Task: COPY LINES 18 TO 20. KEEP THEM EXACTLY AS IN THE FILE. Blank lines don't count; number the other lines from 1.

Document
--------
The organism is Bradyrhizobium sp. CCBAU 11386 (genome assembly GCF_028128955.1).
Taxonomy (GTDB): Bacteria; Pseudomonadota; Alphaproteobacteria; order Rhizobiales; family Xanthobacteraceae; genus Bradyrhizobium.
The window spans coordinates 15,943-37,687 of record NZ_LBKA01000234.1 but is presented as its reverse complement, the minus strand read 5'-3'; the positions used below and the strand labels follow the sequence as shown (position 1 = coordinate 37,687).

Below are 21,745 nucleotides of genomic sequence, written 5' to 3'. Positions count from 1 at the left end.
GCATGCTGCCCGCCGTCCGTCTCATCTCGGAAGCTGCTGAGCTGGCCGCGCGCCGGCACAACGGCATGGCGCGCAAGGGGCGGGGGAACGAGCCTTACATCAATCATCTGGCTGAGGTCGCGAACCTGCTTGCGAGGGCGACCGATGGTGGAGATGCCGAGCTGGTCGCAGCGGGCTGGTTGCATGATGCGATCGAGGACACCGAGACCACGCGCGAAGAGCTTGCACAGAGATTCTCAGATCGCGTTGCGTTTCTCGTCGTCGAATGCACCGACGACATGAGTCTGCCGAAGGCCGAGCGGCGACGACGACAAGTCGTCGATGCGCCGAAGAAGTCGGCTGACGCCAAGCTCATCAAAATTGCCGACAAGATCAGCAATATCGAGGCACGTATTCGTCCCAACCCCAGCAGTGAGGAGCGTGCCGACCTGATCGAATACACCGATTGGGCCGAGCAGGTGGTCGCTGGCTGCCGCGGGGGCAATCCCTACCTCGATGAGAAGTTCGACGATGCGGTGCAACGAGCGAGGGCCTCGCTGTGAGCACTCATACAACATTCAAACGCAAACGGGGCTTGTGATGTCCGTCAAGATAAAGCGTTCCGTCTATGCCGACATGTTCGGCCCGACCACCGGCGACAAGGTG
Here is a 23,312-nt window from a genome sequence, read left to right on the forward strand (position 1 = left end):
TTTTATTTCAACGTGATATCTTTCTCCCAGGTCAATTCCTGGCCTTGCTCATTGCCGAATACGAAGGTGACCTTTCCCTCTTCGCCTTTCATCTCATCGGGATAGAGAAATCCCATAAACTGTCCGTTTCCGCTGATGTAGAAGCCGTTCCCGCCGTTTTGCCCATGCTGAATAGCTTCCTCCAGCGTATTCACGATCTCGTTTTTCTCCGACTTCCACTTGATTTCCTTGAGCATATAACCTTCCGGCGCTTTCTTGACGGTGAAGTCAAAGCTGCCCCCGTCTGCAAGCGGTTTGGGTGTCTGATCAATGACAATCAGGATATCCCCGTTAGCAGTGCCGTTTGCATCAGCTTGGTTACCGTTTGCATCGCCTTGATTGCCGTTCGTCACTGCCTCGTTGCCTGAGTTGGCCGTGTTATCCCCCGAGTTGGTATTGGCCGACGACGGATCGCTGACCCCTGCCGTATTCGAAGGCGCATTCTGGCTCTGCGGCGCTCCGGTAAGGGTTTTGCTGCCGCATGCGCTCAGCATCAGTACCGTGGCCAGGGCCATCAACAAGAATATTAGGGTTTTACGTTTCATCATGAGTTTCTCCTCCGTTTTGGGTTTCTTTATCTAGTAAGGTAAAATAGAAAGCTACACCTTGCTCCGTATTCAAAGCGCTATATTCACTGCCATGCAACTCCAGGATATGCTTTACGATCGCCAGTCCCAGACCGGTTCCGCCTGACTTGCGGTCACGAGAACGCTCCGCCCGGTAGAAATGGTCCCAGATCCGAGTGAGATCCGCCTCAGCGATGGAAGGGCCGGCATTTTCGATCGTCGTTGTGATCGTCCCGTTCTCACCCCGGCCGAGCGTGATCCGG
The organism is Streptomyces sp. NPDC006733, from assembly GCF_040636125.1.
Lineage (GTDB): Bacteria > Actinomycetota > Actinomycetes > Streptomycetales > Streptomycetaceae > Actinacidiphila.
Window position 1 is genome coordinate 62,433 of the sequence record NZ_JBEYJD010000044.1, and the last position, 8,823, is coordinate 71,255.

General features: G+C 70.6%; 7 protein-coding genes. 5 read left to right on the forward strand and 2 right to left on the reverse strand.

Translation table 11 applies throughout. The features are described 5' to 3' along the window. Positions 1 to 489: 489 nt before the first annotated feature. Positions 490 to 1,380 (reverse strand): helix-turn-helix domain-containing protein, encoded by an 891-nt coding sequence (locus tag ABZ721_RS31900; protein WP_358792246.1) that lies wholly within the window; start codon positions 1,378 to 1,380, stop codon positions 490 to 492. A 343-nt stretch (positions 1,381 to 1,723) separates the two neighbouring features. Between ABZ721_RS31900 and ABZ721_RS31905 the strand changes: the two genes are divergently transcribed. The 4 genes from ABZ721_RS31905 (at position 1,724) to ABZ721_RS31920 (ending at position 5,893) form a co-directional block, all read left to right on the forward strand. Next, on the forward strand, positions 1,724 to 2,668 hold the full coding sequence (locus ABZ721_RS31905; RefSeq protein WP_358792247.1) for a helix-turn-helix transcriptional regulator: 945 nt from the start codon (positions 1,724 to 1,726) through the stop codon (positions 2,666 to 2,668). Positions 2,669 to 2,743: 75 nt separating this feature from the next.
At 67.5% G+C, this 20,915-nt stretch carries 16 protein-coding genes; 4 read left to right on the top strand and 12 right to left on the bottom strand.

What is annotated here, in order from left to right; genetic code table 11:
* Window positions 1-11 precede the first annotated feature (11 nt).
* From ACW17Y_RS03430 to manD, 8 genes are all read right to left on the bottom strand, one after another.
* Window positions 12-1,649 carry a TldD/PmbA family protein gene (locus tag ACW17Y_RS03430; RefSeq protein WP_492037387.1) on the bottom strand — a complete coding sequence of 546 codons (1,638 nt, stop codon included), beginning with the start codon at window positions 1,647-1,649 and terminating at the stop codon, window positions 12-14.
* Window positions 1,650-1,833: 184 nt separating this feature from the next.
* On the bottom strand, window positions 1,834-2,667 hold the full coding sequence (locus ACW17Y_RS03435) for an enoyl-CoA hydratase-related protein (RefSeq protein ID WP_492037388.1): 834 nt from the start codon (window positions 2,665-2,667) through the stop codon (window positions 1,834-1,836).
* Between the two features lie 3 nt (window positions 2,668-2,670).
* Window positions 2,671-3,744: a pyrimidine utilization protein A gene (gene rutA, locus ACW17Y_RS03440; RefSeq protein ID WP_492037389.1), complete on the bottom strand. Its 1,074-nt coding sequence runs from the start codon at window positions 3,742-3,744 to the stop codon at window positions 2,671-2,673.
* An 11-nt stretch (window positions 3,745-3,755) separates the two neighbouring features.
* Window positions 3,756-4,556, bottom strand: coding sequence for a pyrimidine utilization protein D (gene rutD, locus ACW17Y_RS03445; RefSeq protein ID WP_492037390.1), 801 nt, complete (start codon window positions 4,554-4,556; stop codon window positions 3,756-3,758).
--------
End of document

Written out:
* Window positions 1,650-1,833: 184 nt separating this feature from the next.
* On the bottom strand, window positions 1,834-2,667 hold the full coding sequence (locus ACW17Y_RS03435) for an enoyl-CoA hydratase-related protein (RefSeq protein ID WP_492037388.1): 834 nt from the start codon (window positions 2,665-2,667) through the stop codon (window positions 1,834-1,836).
* Between the two features lie 3 nt (window positions 2,668-2,670).